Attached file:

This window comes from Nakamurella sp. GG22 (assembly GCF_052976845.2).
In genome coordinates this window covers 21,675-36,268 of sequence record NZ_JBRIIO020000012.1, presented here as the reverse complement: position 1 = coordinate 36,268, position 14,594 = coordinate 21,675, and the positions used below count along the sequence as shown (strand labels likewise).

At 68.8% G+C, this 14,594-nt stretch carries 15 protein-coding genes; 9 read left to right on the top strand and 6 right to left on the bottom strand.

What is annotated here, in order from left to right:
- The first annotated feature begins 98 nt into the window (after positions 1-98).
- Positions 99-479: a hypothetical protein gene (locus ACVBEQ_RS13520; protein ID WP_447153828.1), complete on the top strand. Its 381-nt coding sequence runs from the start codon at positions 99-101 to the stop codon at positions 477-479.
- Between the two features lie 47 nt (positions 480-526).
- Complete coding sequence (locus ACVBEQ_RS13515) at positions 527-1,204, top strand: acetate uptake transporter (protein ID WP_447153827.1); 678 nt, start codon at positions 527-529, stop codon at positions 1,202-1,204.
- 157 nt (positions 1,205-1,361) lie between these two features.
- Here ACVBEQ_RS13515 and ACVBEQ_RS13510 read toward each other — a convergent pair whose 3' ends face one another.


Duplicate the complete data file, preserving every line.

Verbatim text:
This window comes from Nakamurella sp. GG22 (assembly GCF_052976845.2).
In genome coordinates this window covers 21,675-36,268 of sequence record NZ_JBRIIO020000012.1, presented here as the reverse complement: position 1 = coordinate 36,268, position 14,594 = coordinate 21,675, and the positions used below count along the sequence as shown (strand labels likewise).

At 68.8% G+C, this 14,594-nt stretch carries 15 protein-coding genes; 9 read left to right on the top strand and 6 right to left on the bottom strand.

What is annotated here, in order from left to right:
- The first annotated feature begins 98 nt into the window (after positions 1-98).
- Positions 99-479: a hypothetical protein gene (locus ACVBEQ_RS13520; protein ID WP_447153828.1), complete on the top strand. Its 381-nt coding sequence runs from the start codon at positions 99-101 to the stop codon at positions 477-479.
- Between the two features lie 47 nt (positions 480-526).
- Complete coding sequence (locus ACVBEQ_RS13515) at positions 527-1,204, top strand: acetate uptake transporter (protein ID WP_447153827.1); 678 nt, start codon at positions 527-529, stop codon at positions 1,202-1,204.
- 157 nt (positions 1,205-1,361) lie between these two features.
- Here ACVBEQ_RS13515 and ACVBEQ_RS13510 read toward each other — a convergent pair whose 3' ends face one another.